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Ancestry.com (Nasdaq:ACOM), the world's largest online family history resource, is celebrating the addition of its 10 billionth record to the website. Included in the extensive record collection are ship passenger lists, military draft cards, birth, marriage and death records and the most popular -- U.S. Federal Census records.
Ancestry.com also offers unique and comprehensive collections that provide personal views into significant events in world history, such as the most comprehensive online collection of records relating to the passengers and crew aboard the RMS Titanic. Records such as these not only provide a glimpse into history, but also offer enlightening insights to people discovering their ancestors' names in a record collection for the first time.
"Big numbers and major milestones are impressive, but what we think really counts is our commitment to acquiring meaningful content to help our users illuminate their lives by linking them to stories of their families'," said Tim Sullivan, president and CEO of Ancestry.com. "The more records we collect, index and make searchable, the more widely impactful the user experience becomes, continuing our mission of helping everyone discover, preserve and share their family history."
The treasure trove of 10 billion-plus online records on Ancestry.com, which has grown 150 percent in the last three years, is larger than those of all other online family history sites combined. Although much of the increase in the record collections has been in recent years, the site overall has added an average of 55 million records a month since the website went online 15 years ago. Images of documents date back to wills executed in London in 1507 A.D., while indexes of records reach back more than seven centuries, to marriage licenses and probated wills in Dublin, Ireland, from 1270 A.D.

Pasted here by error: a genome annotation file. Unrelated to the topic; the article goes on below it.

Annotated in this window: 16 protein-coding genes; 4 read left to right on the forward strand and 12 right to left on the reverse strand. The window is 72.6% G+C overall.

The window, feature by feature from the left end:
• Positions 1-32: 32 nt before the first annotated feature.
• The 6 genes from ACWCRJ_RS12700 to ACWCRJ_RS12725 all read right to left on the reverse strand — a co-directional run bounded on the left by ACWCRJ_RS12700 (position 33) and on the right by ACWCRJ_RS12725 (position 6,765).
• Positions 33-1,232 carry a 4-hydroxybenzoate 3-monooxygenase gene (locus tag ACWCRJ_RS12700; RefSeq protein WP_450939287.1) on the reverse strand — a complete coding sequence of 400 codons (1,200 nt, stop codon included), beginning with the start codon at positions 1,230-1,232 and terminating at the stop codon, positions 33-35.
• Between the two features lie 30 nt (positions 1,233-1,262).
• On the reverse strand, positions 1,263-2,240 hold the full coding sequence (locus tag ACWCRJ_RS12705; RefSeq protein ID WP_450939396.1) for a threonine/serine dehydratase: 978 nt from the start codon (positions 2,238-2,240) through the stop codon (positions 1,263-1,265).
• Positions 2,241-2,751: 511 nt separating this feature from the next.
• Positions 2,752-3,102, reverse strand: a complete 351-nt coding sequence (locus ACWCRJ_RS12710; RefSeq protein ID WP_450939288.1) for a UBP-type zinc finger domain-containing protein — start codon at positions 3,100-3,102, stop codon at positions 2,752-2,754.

Ancestry.com helped pioneer the market for online family history research, changing an expensive and time-consuming pursuit for the few, into an easy-to-use, affordable and accessible online activity, both on its website and through mobile apps. The company has digitized and published records, and indexed them in a searchable format using proprietary big data analytics and put them online. Through the use of patent-pending technology, Ancestry.com can make semi-structured data fully searchable to help accelerate the pace of record availability to the user. The result of this powerful technology is a simple and enlightening way for consumers to explore their family history and make unexpected and informative discoveries about families, both past and present.
For example, to make the 10 billion-plus records easier to discover, the Ancestry.com Shaky Leaf feature associates and recommends certain records as personally relevant in the form of a "hint" displayed under individual ancestors' profiles. Shaky Leaf hints help users make often unexpected family discoveries by providing suggested record matches or a reference to a living relative's family tree. After a record is found users can easily attach new information or individuals to their family tree. Within the first quarter of 2012, Ancestry.com subscribers made 321 million discoveries, up 26% from the same period a year ago, many of which were found using the Shaky Leaf feature.
To help users get started, Ancestry.com offers a 14-day free trial to let interested family historians search the treasure trove of records and make discoveries of their own. For more details, visit www.ancestry.com.